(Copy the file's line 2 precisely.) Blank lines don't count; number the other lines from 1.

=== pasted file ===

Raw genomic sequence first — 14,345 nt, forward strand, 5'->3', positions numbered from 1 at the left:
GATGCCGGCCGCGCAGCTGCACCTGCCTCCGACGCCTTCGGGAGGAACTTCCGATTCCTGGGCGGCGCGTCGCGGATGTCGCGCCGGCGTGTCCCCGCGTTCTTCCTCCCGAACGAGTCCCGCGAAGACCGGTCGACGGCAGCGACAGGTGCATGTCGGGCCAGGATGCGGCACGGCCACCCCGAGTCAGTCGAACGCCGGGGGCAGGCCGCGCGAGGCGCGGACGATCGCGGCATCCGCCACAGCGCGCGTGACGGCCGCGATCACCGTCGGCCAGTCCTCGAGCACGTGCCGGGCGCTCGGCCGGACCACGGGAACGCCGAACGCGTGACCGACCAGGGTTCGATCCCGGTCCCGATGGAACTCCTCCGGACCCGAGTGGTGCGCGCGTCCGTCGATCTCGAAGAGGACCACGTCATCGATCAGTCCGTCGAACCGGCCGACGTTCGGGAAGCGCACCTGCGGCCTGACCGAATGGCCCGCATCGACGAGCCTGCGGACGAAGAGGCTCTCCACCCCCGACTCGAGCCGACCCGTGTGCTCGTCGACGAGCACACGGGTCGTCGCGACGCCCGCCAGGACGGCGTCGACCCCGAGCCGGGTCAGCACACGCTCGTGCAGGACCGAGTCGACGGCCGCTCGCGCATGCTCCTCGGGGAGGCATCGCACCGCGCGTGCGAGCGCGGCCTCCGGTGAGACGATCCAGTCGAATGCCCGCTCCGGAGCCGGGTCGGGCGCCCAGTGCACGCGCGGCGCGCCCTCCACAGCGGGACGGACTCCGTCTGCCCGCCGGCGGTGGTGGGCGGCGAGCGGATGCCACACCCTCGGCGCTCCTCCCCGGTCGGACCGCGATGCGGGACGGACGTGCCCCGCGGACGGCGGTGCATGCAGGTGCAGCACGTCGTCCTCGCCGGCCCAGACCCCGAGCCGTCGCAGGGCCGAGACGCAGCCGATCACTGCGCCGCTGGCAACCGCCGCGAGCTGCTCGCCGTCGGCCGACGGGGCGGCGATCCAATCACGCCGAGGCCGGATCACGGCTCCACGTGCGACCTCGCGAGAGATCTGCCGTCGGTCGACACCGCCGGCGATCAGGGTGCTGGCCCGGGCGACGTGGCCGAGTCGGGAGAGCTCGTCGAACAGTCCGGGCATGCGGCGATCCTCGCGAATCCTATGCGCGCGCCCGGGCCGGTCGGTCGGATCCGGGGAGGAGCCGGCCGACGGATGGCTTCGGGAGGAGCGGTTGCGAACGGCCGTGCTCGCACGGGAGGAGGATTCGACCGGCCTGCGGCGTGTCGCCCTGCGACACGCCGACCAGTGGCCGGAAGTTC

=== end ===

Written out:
GATGCCGGCCGCGCAGCTGCACCTGCCTCCGACGCCTTCGGGAGGAACTTCCGATTCCTGGGCGGCGCGTCGCGGATGTCGCGCCGGCGTGTCCCCGCGTTCTTCCTCCCGAACGAGTCCCGCGAAGACCGGTCGACGGCAGCGACAGGTGCATGTCGGGCCAGGATGCGGCACGGCCACCCCGAGTCAGTCGAACGCCGGGGGCAGGCCGCGCGAGGCGCGGACGATCGCGGCATCCGCCACAGCGCGCGTGACGGCCGCGATCACCGTCGGCCAGTCCTCGAGCACGTGCCGGGCGCTCGGCCGGACCACGGGAACGCCGAACGCGTGACCGACCAGGGTTCGATCCCGGTCCCGATGGAACTCCTCCGGACCCGAGTGGTGCGCGCGTCCGTCGATCTCGAAGAGGACCACGTCATCGATCAGTCCGTCGAACCGGCCGACGTTCGGGAAGCGCACCTGCGGCCTGACCGAATGGCCCGCATCGACGAGCCTGCGGACGAAGAGGCTCTCCACCCCCGACTCGAGCCGACCCGTGTGCTCGTCGACGAGCACACGGGTCGTCGCGACGCCCGCCAGGACGGCGTCGACCCCGAGCCGGGTCAGCACACGCTCGTGCAGGACCGAGTCGACGGCCGCTCGCGCATGCTCCTCGGGGAGGCATCGCACCGCGCGTGCGAGCGCGGCCTCCGGTGAGACGATCCAGTCGAATGCCCGCTCCGGAGCCGGGTCGGGCGCCCAGTGCACGCGCGGCGCGCCCTCCACAGCGGGACGGACTCCGTCTGCCCGCCGGCGGTGGTGGGCGGCGAGCGGATGCCACACCCTCGGCGCTCCTCCCCGGTCGGACCGCGATGCGGGACGGACGTGCCCCGCGGACGGCGGTGCATGCAGGTGCAGCACGTCGTCCTCGCCGGCCCAGACCCCGAGCCGTCGCAGGGCCGAGACGCAGCCGATCACTGCGCCGCTGGCAACCGCCGCGAGCTGCTCGCCGTCGGCCGACGGGGCGGCGATCCAATCACGCCGAGGCCGGATCACGGCTCCACGTGCGACCTCGCGAGAGATCTGCCGTCGGTCGACACCGCCGGCGATCAGGGTGCTGGCCCGGGCGACGTGGCCGAGTCGGGAGAGCTCGTCGAACAGTCCGGGCATGCGGCGATCCTCGCGAATCCTATGCGCGCGCCCGGGCCGGTCGGTCGGATCCGGGGAGGAGCCGGCCGACGGATGGCTTCGGGAGGAGCGGTTGCGAACGGCCGTGCTCGCACGGGAGGAGGATTCGACCGGCCTGCGGCGTGTCGCCCTGCGACACGCCGACCAGTGGCCGGAAGTTC